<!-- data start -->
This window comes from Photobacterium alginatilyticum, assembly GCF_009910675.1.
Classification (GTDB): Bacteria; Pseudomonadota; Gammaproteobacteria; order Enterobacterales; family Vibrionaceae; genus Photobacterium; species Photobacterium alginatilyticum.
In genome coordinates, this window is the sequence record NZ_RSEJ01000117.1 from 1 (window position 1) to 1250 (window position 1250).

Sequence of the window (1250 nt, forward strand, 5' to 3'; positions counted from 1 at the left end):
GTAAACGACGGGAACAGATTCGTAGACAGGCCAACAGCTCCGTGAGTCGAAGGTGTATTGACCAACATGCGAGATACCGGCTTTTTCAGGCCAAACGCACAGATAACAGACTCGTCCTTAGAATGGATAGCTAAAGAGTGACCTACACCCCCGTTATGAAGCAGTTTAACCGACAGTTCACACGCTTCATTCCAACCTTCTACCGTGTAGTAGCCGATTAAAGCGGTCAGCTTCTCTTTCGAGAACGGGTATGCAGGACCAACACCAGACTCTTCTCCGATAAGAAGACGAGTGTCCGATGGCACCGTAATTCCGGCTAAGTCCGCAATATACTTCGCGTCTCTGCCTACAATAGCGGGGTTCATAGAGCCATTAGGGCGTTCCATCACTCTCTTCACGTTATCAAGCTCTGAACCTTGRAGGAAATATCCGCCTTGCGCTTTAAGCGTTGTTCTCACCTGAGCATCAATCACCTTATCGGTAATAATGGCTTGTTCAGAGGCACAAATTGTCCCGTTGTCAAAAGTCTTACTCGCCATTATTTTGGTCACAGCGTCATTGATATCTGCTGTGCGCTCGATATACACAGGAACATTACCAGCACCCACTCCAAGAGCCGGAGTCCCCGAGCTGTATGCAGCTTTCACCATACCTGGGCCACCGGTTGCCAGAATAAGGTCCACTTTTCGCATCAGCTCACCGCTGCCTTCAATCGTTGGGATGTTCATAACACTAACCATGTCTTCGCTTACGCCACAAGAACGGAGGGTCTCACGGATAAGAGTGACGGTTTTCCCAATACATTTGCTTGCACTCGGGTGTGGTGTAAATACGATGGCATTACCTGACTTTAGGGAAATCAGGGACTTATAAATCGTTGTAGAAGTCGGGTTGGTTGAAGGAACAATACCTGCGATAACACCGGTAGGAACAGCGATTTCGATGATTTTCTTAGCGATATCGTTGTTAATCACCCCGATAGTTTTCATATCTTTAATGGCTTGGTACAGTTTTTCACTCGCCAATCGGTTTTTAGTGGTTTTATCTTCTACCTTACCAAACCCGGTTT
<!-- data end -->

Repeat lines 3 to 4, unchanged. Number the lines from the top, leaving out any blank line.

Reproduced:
In genome coordinates, this window is the sequence record NZ_RSEJ01000117.1 from 1 (window position 1) to 1250 (window position 1250).

Sequence of the window (1250 nt, forward strand, 5' to 3'; positions counted from 1 at the left end):